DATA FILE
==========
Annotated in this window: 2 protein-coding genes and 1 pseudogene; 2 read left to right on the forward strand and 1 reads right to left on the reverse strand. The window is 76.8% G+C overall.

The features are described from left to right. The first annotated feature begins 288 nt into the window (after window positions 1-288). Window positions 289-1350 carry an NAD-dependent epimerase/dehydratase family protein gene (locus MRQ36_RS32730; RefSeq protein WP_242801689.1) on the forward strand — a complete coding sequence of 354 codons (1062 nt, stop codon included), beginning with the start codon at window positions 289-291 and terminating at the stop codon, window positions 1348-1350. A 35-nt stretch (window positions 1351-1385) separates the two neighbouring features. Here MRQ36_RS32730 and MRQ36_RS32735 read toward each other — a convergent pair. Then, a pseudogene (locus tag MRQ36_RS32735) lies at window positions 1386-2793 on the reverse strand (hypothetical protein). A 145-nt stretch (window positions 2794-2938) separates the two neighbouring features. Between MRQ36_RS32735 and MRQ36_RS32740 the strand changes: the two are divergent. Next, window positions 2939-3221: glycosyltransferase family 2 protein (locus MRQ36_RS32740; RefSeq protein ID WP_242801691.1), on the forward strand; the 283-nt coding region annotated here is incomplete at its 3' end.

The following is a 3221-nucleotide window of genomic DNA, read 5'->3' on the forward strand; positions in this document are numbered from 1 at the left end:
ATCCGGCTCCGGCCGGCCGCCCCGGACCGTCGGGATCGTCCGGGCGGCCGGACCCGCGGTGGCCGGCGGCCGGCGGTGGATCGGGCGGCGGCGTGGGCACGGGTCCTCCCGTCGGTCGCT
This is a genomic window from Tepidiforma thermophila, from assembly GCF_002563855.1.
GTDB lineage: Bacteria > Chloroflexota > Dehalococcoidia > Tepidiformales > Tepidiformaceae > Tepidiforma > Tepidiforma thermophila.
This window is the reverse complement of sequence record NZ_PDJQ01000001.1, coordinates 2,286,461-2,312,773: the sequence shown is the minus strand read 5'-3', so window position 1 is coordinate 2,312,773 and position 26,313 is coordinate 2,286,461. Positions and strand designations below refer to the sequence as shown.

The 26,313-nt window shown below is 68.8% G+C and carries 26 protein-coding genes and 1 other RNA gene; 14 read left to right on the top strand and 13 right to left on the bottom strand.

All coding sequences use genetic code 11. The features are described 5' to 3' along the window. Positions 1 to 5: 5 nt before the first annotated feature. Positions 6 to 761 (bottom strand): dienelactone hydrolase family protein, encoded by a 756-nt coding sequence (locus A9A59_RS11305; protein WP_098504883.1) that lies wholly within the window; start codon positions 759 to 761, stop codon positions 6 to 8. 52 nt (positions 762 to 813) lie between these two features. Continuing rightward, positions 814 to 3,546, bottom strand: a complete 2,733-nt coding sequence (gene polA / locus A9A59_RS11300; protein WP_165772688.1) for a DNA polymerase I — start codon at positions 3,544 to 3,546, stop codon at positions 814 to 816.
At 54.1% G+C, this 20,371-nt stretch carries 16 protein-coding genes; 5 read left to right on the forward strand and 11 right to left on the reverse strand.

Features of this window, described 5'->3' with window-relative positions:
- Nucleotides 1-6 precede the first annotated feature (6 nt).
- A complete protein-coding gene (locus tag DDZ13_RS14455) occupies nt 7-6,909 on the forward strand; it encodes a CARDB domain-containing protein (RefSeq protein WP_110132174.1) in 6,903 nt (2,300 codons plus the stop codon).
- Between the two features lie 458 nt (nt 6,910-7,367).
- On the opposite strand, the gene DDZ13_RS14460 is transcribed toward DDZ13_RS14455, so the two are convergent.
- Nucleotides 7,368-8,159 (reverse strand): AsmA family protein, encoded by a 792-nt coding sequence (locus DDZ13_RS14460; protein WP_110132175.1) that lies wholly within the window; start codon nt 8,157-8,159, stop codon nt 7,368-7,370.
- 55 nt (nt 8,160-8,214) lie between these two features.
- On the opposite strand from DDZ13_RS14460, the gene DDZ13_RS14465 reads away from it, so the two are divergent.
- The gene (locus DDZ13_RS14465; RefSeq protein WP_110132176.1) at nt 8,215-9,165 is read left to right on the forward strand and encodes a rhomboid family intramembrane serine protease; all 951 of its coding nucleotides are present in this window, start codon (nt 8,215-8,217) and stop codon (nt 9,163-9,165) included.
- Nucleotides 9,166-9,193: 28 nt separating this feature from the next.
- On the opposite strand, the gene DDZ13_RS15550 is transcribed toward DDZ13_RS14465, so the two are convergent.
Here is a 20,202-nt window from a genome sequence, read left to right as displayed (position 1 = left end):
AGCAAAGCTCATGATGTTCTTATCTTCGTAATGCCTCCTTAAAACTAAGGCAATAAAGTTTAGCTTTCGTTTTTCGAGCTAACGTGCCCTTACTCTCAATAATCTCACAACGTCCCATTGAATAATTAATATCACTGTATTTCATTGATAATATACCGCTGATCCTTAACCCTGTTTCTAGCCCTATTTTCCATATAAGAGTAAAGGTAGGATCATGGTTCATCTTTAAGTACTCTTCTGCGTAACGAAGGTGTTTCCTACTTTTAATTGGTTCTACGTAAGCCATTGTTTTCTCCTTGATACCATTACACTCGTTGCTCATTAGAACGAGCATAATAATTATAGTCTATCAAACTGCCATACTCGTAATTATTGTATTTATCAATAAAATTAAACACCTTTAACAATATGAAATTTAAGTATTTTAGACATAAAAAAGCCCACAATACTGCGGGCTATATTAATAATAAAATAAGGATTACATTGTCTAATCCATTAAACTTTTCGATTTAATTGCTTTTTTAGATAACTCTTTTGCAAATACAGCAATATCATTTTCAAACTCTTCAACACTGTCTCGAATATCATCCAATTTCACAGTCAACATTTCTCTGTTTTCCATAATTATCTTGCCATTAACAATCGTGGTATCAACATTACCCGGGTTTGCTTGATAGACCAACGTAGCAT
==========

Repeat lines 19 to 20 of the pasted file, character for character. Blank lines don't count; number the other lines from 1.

- The gene (locus DDZ13_RS14465; RefSeq protein WP_110132176.1) at nt 8,215-9,165 is read left to right on the forward strand and encodes a rhomboid family intramembrane serine protease; all 951 of its coding nucleotides are present in this window, start codon (nt 8,215-8,217) and stop codon (nt 9,163-9,165) included.
- Nucleotides 9,166-9,193: 28 nt separating this feature from the next.